Those relationships are just different. Sometimes close in their own way. Some will always be casual. Generally I stay pretty calm around these folks (if my bitchy aunt were still alive I’m not so sure that would be true but now I’d have no fear about telling her to f**k off). I’m comfortable enough in my own skin that I don’t feel a need to have everyone “see me” or “get me”. I have plenty of beloved friends who do. And I’m fine with filtering for those who are more comfortable that way.
When someone’s anxiety or fear-based thoughts disturb me I often silently start saying the lovingkindness chant for them. It’s amazing how quickly the tone and feeling of a room can change once you start chanting, even in your head.
I also sometimes use deep breathing to shift out of someone else’s energy. If I’m in tune enough to feel the energy, I also use the chakra shifting I learned at Nine Gates. If love and compassion feels called for I might move into heart space and focus on heart energy till it builds and starts moving outward. If someone feels really ungrounded I put energy in my feet and concentrate on grounding. If someone is trying to say something but having trouble I move into throat energy and hold that to help them find their voice. I do it for them but once I start consciously shifting energy and building a certain vibration it takes me to a different place too.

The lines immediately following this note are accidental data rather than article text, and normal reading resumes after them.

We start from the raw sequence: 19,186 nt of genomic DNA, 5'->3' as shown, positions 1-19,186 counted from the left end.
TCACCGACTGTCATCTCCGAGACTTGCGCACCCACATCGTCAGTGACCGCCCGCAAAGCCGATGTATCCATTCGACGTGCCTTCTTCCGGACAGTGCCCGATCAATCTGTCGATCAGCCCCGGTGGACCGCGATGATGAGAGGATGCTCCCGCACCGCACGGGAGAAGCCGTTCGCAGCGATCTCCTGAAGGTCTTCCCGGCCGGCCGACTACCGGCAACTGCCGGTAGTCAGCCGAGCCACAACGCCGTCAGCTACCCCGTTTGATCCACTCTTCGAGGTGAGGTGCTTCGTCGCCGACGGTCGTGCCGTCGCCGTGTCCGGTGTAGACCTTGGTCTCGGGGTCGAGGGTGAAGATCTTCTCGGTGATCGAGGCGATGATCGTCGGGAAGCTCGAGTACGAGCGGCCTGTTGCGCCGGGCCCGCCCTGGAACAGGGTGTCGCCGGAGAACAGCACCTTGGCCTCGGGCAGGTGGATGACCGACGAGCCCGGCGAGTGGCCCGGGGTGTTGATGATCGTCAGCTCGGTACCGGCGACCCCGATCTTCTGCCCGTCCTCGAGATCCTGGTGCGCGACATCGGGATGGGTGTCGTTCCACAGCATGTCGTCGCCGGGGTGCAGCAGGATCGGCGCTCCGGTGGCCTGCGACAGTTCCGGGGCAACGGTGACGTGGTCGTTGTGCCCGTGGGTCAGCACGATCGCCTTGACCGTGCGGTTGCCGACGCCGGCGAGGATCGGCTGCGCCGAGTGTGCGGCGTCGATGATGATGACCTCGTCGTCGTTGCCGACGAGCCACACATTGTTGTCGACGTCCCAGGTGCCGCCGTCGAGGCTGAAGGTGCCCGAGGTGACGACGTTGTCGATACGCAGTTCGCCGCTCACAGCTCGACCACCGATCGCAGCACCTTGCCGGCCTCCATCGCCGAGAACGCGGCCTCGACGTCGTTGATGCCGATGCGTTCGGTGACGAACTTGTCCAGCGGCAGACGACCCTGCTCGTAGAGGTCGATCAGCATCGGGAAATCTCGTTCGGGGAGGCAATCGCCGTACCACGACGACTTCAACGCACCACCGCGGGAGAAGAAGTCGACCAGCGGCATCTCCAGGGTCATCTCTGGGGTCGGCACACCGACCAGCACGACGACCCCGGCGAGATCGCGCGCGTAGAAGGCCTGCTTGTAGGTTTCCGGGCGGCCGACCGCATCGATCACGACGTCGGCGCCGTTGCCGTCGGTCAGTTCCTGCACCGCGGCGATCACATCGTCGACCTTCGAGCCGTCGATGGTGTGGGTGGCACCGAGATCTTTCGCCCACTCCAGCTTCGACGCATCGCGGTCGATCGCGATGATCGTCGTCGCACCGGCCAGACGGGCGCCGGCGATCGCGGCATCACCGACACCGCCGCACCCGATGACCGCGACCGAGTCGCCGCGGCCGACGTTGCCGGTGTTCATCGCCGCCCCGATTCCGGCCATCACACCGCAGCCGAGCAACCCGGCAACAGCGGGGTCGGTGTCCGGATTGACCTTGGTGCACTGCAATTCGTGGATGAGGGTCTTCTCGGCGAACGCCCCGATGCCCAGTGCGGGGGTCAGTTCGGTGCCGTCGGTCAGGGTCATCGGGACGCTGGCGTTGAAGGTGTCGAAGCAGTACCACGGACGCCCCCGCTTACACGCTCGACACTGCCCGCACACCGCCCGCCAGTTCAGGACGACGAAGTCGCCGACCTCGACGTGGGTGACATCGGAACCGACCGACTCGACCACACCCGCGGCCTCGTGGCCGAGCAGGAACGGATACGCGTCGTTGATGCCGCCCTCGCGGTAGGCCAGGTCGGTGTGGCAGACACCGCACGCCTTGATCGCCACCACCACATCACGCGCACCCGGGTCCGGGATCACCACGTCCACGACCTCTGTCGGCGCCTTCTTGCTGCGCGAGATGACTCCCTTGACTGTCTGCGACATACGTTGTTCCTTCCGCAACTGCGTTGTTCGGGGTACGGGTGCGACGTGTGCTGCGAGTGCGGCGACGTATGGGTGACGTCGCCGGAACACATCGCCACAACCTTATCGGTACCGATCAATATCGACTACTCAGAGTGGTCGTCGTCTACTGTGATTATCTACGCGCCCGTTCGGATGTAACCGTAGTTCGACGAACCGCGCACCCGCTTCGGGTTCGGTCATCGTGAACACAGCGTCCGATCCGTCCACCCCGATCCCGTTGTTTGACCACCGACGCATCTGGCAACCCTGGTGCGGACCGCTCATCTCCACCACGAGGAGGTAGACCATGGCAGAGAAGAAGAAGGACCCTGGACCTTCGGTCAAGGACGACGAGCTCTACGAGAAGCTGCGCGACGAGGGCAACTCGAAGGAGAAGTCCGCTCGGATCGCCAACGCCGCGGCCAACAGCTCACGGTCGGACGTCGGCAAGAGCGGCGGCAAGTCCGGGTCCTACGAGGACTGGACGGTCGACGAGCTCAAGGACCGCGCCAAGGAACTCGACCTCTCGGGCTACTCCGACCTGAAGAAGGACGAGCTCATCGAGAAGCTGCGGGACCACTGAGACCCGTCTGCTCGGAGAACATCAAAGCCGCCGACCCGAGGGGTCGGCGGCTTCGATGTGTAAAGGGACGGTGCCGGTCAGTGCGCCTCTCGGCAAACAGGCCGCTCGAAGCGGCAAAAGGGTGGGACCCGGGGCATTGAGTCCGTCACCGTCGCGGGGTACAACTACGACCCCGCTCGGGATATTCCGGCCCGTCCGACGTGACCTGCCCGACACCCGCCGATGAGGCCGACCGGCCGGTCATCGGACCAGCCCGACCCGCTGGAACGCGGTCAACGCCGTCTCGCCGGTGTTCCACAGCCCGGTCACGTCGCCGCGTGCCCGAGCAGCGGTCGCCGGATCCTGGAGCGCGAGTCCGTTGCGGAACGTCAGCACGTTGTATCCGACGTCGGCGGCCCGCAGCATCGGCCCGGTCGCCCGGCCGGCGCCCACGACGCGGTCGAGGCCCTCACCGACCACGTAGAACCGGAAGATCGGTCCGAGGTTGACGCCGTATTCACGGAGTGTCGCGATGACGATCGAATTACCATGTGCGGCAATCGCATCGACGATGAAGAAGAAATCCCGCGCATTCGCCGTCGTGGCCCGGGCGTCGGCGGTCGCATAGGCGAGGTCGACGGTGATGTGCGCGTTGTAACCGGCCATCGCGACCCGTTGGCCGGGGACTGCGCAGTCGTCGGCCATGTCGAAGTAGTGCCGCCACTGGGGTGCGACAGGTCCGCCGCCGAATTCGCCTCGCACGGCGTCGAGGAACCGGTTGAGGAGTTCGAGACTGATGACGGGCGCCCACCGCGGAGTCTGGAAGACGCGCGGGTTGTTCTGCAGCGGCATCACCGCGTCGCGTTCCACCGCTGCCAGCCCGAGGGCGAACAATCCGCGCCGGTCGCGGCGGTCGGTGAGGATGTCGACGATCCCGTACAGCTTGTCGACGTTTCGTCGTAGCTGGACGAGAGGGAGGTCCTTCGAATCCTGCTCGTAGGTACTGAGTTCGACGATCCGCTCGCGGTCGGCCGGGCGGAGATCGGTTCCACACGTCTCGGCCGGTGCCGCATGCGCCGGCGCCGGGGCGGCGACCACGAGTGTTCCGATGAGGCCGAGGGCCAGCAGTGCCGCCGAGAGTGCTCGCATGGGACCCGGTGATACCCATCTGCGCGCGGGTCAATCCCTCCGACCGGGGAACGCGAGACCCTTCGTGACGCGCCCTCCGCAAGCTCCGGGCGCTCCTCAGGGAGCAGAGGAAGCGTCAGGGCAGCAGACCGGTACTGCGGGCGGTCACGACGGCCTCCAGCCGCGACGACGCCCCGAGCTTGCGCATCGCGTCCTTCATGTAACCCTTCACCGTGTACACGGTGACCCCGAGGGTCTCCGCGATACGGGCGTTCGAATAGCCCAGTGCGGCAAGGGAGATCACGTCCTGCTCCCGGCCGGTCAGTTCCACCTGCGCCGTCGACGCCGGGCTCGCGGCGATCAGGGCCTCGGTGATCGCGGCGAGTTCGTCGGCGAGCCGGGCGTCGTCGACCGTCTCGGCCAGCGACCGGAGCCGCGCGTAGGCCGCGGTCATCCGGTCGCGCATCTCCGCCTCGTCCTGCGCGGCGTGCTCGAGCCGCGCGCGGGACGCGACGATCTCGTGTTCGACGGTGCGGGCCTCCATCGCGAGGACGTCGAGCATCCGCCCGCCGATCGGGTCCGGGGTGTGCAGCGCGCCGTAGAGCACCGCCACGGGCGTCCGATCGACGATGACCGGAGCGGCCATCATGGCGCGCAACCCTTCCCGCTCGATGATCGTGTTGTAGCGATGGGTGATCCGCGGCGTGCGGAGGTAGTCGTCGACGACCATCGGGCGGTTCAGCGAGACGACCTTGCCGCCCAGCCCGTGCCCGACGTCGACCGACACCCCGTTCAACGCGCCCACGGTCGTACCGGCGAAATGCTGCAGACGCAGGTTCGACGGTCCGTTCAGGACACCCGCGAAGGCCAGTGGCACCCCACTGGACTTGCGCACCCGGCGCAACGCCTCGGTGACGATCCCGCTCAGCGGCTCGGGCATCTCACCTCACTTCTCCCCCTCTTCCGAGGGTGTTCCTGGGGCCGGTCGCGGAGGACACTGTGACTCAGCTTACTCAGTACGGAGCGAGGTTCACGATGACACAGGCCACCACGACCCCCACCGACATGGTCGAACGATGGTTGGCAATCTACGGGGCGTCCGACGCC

Whether repressing anger or calmly accepting who people are or silently shifting energy gears, I’m not sure whether I ‘d say I feel humbled. But it’s what I did and what I now do when I feel I can’t quite be all of me. I’m pretty sure that furiously keeping silent is not being humble. The breathing and energy shifting and chanting, I don’t know. Is that being humble? Or just calmer and more kind?